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  #11  
Old 05-31-2018, 03:40 PM
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197 TT 197 TT is offline
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I have a 4500lb craftlander for my 4300lb X2, just snapped my second cable, was planning to upgrade to the 6,000lb version - maybe that is a costly moot point?
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  #12  
Old 05-31-2018, 03:53 PM
slalomjunkie slalomjunkie is offline
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Originally Posted by 197 TT View Post
I have a 4500lb craftlander for my 4300lb X2, just snapped my second cable, was planning to upgrade to the 6,000lb version - maybe that is a costly moot point?
I may be missing the point here but i do not think the thicker cable is going to fix the issue. Preventing the cable from rubbing is going to fix the issue.
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  #13  
Old 05-31-2018, 04:39 PM
04 Star Rider 04 Star Rider is offline
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The failure point tends to be right below the winch box when the boat is starting to come out of the water. When I say "the cables rub", I I mean that they are stacking in the winch box and sometimes slipping off to the side of the previously wound cable when they finally seat on the drum. the pulleys squeak (but are turning) while raising and lowering so I want to lubricate those as to avoid any resistance on the lift. And it's simply annoying to listen to.
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  #14  
Old 05-31-2018, 05:36 PM
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I meant going from a 4,500 lb lift to a new 6,000 lift
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  #15  
Old 05-31-2018, 06:08 PM
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Originally Posted by 04 Star Rider View Post
The failure point tends to be right below the winch box when the boat is starting to come out of the water. When I say "the cables rub", I I mean that they are stacking in the winch box and sometimes slipping off to the side of the previously wound cable when they finally seat on the drum. the pulleys squeak (but are turning) while raising and lowering so I want to lubricate those as to avoid any resistance on the lift. And it's simply annoying to listen to.
Got it....agree. Un-nerving sound
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  #16  
Old 06-01-2018, 10:33 AM
88 PS190 88 PS190 is offline
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Quote:
Originally Posted by 197 TT View Post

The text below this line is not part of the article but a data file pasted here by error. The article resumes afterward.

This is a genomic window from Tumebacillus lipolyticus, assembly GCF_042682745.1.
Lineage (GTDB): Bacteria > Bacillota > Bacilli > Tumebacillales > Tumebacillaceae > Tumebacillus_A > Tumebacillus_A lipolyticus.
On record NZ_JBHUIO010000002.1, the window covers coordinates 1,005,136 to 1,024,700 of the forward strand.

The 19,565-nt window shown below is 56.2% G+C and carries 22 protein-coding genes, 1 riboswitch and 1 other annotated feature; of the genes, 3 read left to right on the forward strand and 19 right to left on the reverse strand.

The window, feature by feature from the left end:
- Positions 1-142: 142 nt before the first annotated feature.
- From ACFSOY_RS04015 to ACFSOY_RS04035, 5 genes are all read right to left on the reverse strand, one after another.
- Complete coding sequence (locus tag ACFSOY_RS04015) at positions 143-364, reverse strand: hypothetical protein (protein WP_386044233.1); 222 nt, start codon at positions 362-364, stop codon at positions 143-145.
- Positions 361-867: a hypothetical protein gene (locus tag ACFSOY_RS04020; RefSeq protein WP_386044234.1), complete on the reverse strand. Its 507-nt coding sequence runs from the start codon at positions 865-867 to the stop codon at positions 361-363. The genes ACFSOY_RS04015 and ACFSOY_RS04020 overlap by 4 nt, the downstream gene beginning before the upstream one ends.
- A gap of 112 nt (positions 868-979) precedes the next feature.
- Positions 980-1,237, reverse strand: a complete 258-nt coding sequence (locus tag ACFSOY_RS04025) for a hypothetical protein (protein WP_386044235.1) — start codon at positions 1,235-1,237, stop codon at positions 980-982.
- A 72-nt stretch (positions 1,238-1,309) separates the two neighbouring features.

I meant going from a 4,500 lb lift to a new 6,000 lift
If you want to avoid cable failures I'd recommend going to a harbor master elite lift - not that they won't eventually wear a cable, but the cable tension is so much lower than on verticals that they have a lot less flattening/wearing.
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  #17  
Old 06-02-2018, 07:44 AM
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ShoreStations are notorious for this as well. I was told to basically use a half can of white lithium spray grease on the cable on the winch drum every year. Seems to help quite a bit but I still get those unnerving sounds as the cable winds on the drum going up under load.
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  #18  
Old 06-04-2018, 02:24 PM
88 PS190 88 PS190 is offline
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bturner2 - its a flawed design in my opinion, cables that are stacked like that shouldn't have that much tension on them - but a vertical lift usually carries about half the weight of the boat in tension on the cable at all times.

The design worked on older cantilever styles where the half tension in the cable still only lifted the angular component of the arm and as they came up they'd pass center and the weight would come off the lift cable and onto the frame so they didn't tend to snap over night!
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  #19  
Old 06-08-2018, 12:42 AM
j2nh j2nh is offline
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I suspect that inside the tube the cables are crossed. As long as you are within weight limits there is no way you should be going thru cables that quickly.

The synthetic rope, also known as Amsteel Blue, is amazing stuff. It floats, is UV resistant, is made for repeated water exposure and is amazingly strong. It has replaced cables in many marine applications. Not sure about abrasion resistance. I would talk to the manufacturer and get a cable diagram and explain your issue. Again, no way you should be going thru cables that fast.
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